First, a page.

Monday, October 12, 2020

Alleviating Stress in the Current Teaching Climate


As the COVID-19 crisis continues unabated in the new school year, teachers find themselves dealing with an unprecedented level of stress and anxiety. They feel the weight of responsibility required to keep their students safe while also feeling concern for their own health and wellbeing. Amidst the noisy debate about whether to have remote learning, in-person classes or some type of hybrid model, teachers are on the front lines in striving to ensure that children learn—no matter what venue of teaching prevails.

Our hearts go out to all of you in the teaching profession as you dedicate yourselves to doing your best under extraordinary circumstances. We’d like to suggest five strategies to help you navigate the day-to-day challenges of teaching so that it becomes less stressful and more rewarding.

1. Engage in positive self-talk and self-reflection.

Avoid self-doubt and self-nagging. You have never had to work in an educational environment like the one you find yourself in right now, so be generous in assessing your performance. You don’t need to wait for a big accomplishment to celebrate success. When you have even small successes—such as holding the attention span of remote learners, for instance—pay yourself a compliment. You’re awesome, as you have the courage to confront new challenges—and your students are, too! Identifying your strengths helps reinforce a can-do attitude.

Friday, May 29, 2020

Our New Book, “Developing Growth Mindsets,” Launches With ASCD


Helping students of all ages to develop a growth mindset will enable them to experience higher levels of success! That’s the main message of our latest book, Developing Growth Mindsets: Principles and Practices for Maximizing Students’ Potential, published by ASCD.

In our new book, we stress that human beings have tremendous potential to acquire new knowledge and develop new skills. As we explain, teachers are in a unique position to unleash the potential within every student by introducing them to the concepts of brain plasticity and malleable intelligence—i.e., the idea that learners can become functionally smarter through ongoing effort, perseverance, and the use of effective strategies.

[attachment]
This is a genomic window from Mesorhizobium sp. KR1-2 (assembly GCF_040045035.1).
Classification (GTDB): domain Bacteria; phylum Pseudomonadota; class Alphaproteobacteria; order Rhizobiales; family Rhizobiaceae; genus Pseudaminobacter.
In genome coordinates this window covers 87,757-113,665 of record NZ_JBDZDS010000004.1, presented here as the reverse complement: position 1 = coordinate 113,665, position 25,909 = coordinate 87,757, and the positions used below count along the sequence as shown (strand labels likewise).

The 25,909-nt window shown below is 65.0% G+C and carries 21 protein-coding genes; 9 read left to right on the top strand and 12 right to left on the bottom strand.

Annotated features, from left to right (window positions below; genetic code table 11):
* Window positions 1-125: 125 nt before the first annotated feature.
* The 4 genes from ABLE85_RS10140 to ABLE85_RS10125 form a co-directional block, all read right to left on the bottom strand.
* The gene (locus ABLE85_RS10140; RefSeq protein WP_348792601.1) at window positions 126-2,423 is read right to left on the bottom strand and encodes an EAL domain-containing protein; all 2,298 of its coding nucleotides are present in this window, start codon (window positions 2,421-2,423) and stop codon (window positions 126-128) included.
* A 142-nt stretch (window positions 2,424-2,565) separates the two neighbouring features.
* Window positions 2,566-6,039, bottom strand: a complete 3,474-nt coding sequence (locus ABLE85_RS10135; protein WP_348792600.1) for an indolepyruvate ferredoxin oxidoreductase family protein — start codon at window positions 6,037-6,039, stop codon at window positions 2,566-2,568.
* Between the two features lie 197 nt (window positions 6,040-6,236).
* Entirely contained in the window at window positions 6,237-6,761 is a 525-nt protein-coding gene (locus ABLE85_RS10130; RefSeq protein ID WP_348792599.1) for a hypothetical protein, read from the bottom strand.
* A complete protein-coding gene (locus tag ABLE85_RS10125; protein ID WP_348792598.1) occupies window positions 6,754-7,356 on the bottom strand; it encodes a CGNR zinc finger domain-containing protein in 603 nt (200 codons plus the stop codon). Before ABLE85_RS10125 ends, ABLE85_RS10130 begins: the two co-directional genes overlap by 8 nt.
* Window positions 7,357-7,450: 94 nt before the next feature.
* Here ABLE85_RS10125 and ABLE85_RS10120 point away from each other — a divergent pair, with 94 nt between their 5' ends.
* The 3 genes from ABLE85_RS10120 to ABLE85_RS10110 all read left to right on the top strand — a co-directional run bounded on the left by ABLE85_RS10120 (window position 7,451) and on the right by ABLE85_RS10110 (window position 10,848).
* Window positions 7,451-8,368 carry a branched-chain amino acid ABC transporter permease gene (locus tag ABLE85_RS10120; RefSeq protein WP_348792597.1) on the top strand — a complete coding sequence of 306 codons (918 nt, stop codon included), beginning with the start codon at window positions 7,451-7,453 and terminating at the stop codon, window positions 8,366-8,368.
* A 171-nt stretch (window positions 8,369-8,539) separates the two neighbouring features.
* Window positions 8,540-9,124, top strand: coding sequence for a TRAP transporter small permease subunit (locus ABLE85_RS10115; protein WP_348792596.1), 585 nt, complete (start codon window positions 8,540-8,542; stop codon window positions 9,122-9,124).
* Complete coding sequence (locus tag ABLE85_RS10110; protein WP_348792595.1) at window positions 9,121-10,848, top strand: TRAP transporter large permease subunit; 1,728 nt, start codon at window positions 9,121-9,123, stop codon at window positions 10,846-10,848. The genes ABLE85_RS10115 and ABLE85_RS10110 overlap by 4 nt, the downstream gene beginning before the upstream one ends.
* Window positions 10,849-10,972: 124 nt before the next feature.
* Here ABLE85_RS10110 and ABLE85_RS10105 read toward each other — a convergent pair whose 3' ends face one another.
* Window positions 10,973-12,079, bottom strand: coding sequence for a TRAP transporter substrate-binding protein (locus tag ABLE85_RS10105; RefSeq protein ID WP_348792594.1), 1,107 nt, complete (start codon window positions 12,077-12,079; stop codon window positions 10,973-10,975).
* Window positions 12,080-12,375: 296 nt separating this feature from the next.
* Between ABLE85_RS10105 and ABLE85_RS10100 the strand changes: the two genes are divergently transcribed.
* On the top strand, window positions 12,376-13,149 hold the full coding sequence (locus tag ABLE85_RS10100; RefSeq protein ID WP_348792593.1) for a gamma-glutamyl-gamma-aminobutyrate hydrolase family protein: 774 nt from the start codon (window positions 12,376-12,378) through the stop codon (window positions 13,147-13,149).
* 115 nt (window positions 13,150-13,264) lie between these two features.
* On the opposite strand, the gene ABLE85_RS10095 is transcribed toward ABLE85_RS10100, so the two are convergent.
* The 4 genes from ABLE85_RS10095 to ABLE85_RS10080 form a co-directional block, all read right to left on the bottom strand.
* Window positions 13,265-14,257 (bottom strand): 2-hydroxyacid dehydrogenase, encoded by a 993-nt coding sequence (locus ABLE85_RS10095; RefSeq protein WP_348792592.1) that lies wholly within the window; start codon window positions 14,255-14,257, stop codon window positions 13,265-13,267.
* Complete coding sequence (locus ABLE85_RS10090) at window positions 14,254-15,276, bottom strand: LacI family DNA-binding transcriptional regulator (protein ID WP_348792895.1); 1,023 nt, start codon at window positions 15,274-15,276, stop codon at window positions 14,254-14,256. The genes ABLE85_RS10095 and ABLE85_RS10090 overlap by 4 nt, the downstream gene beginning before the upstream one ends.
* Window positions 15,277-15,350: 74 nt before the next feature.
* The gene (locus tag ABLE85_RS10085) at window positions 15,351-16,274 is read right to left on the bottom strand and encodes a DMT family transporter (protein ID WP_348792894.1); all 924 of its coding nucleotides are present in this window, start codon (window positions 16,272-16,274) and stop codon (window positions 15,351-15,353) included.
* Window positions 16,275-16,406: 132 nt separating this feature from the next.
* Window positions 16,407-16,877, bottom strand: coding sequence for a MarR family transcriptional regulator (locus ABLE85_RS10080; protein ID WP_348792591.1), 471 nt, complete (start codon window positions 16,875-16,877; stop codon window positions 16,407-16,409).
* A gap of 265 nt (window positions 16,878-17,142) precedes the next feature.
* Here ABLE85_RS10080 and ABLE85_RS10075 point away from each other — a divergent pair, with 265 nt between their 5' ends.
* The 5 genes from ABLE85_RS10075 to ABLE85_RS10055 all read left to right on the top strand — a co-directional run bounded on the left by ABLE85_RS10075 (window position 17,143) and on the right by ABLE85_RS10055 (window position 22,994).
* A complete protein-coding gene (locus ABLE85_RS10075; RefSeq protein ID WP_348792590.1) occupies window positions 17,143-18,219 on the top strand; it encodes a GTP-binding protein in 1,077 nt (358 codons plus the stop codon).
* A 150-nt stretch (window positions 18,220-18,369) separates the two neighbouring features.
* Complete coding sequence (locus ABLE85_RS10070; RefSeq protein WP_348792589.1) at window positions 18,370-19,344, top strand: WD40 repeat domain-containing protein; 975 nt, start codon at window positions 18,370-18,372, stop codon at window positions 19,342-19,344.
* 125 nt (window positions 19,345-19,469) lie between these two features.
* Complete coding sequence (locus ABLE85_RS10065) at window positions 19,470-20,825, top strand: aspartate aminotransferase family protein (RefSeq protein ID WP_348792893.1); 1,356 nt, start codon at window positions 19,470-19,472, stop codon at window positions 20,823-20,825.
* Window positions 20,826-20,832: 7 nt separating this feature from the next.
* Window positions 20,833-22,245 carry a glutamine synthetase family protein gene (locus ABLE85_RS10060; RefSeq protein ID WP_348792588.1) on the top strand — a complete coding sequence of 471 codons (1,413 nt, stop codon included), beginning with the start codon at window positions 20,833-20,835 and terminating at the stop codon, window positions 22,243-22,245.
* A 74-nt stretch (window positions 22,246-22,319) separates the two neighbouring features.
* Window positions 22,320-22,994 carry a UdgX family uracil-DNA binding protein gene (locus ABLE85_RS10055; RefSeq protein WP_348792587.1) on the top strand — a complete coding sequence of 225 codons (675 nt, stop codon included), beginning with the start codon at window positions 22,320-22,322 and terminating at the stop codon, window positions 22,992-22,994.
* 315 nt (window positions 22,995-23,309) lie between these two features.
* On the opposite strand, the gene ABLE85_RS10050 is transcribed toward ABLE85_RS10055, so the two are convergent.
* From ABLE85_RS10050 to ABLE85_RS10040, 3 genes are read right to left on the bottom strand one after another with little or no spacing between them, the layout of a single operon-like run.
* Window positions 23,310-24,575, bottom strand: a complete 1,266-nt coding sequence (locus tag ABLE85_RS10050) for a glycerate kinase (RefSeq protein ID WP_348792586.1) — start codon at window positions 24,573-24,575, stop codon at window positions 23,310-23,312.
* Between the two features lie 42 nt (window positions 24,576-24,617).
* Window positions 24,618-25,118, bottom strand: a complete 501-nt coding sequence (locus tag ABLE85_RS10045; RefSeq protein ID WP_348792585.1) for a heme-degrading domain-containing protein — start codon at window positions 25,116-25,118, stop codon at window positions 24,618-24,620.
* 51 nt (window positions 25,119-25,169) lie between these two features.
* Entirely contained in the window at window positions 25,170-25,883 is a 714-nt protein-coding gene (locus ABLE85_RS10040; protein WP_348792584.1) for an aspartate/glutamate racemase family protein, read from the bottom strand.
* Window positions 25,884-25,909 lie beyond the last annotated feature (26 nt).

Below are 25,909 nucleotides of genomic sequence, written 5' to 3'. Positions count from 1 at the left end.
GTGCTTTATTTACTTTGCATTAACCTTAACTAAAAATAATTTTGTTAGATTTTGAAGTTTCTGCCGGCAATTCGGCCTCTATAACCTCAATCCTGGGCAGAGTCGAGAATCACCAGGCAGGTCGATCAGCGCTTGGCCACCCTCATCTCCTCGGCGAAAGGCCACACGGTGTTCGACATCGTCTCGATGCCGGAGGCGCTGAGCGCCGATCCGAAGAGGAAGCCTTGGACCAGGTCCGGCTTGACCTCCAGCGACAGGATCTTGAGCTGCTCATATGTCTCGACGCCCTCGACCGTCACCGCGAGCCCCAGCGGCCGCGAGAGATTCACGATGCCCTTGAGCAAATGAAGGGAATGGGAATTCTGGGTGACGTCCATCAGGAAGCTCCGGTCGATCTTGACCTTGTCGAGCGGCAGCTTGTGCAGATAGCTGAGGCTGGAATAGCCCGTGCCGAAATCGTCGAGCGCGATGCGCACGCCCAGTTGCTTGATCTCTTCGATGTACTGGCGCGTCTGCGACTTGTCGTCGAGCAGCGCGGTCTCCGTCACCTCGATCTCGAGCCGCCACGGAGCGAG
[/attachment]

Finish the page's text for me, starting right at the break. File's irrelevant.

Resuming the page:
Tuesday, May 19, 2020

Our EL Article Stresses the Importance of Believing in the Brain


We are pleased to hear from educators around the world who have received the May issue of EL, ASCD’s magazine for educational leaders. The issue features “Believing in the Brain,” an article that Marcus and I wrote on the importance of teaching students about brain plasticity as a means of helping them develop a growth mindset. 

The issue is devoted to the theme, “Learning and the Brain,” with additional articles covering such topics as neuroscience and psychology, the creative brain, picturing the brain, building teen brains, and more.

Friday, March 13, 2020

You Can Now Pre-Order the 2nd Edition of ‘Five Big Ideas’

 
Marcus Conyers and I are pleased to announce that the second edition of Five Big Ideas for Effective Teaching: Connecting Mind, Brain, and Education Research to Classroom Practice will be available April 10 from Teachers College Press.